The possibilities, even the sucky ones, are almost endless. And that’s what makes seeing a Master P return to music interesting (even if he never really left). It’s also what makes hip-hop interesting, for as many times as people say it’s a young man’s game, the veterans still make noise.

While perusing the internet yesterday I managed to stumble upon this gem of a story. It’s about teachers using hip-hop as a tool to teach their students the fundamentals of science. I must say that I couldn’t have seen this video at a better time on a better day. After being told I shouldn’t write or share posts about “rap” music because of its negative connotation during a conversation I had with a very significant family member earlier in the day, I managed to find a video that displays hip-hop in a positive light. Given all of the negative rap lyrics that spew from the mouths of many current purveyors of the genre, it’s definitely a breath of fresh air to see it being used as an instrument for good. And while I can understand the reasoning behind certain people’s apprehensiveness toward hip-hop, I still appreciate the genre for its creativity and its ability to make a lasting impact on people.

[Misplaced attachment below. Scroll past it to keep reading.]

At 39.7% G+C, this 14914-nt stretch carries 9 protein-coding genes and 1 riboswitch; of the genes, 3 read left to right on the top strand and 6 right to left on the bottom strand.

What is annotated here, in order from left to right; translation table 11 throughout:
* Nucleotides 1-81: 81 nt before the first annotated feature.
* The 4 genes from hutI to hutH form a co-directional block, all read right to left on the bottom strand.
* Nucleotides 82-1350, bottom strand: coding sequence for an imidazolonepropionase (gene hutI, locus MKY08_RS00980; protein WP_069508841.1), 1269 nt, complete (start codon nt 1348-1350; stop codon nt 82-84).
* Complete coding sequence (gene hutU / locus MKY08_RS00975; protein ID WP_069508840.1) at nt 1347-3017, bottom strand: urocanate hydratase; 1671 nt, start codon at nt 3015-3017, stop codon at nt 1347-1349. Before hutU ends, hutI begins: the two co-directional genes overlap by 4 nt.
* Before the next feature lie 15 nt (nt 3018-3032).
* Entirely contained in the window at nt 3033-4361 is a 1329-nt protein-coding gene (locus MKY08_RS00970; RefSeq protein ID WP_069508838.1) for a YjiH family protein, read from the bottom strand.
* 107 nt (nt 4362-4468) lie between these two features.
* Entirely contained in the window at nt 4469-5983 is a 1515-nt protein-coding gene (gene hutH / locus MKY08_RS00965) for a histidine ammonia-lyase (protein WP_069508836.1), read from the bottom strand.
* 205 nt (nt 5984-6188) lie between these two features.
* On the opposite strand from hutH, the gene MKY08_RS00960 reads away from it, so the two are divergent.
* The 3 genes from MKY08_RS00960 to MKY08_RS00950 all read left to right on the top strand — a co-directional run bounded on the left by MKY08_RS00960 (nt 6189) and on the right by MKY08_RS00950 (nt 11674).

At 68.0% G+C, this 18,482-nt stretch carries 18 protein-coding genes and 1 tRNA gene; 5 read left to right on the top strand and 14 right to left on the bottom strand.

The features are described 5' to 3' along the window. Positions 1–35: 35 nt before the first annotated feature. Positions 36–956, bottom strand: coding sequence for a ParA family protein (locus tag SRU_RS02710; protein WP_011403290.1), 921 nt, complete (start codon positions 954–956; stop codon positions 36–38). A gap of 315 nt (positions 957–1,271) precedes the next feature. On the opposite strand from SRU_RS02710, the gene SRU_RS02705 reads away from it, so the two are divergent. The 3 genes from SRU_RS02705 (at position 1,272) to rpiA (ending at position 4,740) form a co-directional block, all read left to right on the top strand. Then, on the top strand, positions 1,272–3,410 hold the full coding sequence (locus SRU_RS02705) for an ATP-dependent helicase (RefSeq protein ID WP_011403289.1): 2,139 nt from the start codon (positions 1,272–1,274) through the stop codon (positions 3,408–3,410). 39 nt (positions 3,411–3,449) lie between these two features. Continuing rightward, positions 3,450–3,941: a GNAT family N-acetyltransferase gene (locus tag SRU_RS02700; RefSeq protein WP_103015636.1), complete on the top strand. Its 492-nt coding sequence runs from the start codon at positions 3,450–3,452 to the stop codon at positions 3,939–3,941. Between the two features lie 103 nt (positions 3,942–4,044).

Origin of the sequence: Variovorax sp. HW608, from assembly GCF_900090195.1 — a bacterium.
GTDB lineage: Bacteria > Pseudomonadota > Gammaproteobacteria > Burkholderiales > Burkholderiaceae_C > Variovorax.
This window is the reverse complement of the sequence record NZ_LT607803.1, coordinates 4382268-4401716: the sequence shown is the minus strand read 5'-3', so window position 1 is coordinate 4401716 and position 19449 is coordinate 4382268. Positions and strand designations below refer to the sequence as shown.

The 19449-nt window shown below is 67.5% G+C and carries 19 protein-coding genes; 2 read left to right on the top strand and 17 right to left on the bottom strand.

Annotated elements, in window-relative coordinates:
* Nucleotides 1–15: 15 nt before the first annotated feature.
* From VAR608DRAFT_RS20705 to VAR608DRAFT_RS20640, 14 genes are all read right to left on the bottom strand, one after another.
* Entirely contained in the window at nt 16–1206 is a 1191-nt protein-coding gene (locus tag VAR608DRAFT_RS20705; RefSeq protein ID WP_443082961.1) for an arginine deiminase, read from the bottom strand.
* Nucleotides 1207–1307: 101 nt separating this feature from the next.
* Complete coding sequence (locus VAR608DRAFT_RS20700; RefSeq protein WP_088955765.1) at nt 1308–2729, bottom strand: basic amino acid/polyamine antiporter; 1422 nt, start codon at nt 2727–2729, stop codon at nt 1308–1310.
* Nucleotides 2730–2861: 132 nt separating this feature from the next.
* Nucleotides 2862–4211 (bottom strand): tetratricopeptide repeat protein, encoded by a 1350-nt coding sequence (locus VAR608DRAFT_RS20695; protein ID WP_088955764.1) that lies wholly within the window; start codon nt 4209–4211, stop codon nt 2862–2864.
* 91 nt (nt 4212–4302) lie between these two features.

People tend to forget that since its inception in the 80’s, hip-hop has always been a tool of expression, storytelling, and nostalgia. But where rap got its bad rap isn’t from the street corner ciphers, the boogie down Bronx block parties, or the poetic tales of black youth. It got its negative image from the vulgarity in the language, the excessive misogyny, and the hyper-sexualized and at times ultra violent images in its audio and visual representations. But, the problem so many viewers and listeners fail to understand is that Hip-Hop portrays realities. And whether those realities are caricatures (fictional) or biographical (real), every rapper is an artist in his or her own right. From vividly painting the experience of being a young black male in Compton on “…a good day” of a 1993 summer, to personifying a favorite art in an evolutionary tale of a maturing muse undergoing various trials and tribulations throughout H.E.R. life, Hip-Hop has always had the ability to take us places we’ve never been and teach us things we never imagined.